Sunday bloody Sunday ... demonstrators throw rocks at police during the riot. Photo: AP
XINJIANG, in the north-west of China, has been rocked by bloody riots that have left at least 140 people dead, according to Chinese state media.
Protests by ethnic Uygurs in Urumqi city and elsewhere in Xinjiang province turned bloody when confronted by armed police on Sunday night, resulting in the most deadly officially acknowledged mass unrest since the Tiananmen Square massacre in 1989.
Amateur footage on video-sharing websites showed police and fire engines rushing to the scenes accompanied by background sounds of gunshots and explosives.
Authorities said the situation was under control by Monday morning but information is tightly controlled and difficult to verify. Authorities have cut normal channels of electronic communication.
Beijing blamed outsiders for plotting separatist violence against China, echoing its handling of the bloody riots that rocked Tibet last year.
Late yesterday the official Chinese-language media said only "a few" civilians had died but the midday China Central Television news showed vehicles and buildings ablaze, rioters overturning police cars and bloodied and dazed ethnic Han Chinese civilians clustering among the smoke and debris.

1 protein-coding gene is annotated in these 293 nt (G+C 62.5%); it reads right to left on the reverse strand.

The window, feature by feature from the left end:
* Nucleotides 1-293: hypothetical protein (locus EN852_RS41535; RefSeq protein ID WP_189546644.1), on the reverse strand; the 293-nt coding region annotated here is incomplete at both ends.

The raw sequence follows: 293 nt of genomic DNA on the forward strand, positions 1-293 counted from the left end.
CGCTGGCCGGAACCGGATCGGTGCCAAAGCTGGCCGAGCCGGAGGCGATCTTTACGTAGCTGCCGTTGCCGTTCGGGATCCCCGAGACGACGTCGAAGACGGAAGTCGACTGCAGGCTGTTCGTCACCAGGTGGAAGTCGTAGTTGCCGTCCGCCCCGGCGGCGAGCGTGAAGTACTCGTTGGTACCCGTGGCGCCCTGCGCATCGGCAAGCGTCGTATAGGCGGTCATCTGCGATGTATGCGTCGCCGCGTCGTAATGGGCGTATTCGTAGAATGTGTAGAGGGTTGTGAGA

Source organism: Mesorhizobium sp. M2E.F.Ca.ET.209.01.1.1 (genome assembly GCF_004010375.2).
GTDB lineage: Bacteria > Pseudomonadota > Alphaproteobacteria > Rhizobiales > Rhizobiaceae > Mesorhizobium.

Official English language services later increased the death toll from three to 140 and said it was still climbing.
A Xinjiang provincial propaganda official was quoted on Xinhua's English language news service as saying 140 people were dead, 828 injured, at least 260 vehicles attacked or set on fire and 203 houses damaged.
"The situation is very dangerous and I plan to leave for Beijing tomorrow night," a Uygur source in Urumqi told the Herald before the mobile phone line was cut.
Internet services around Urumqi and other big towns were cut yesterday, according to social message services.
The protesters appear to have been mainly Uygur, a Muslim Turkic-speaking ethnic group that once dominated the Xinjiang area until waves of Han Chinese moved there in the past 60 years. Authorities have imposed special limits on Uygurs' travel, religion and education.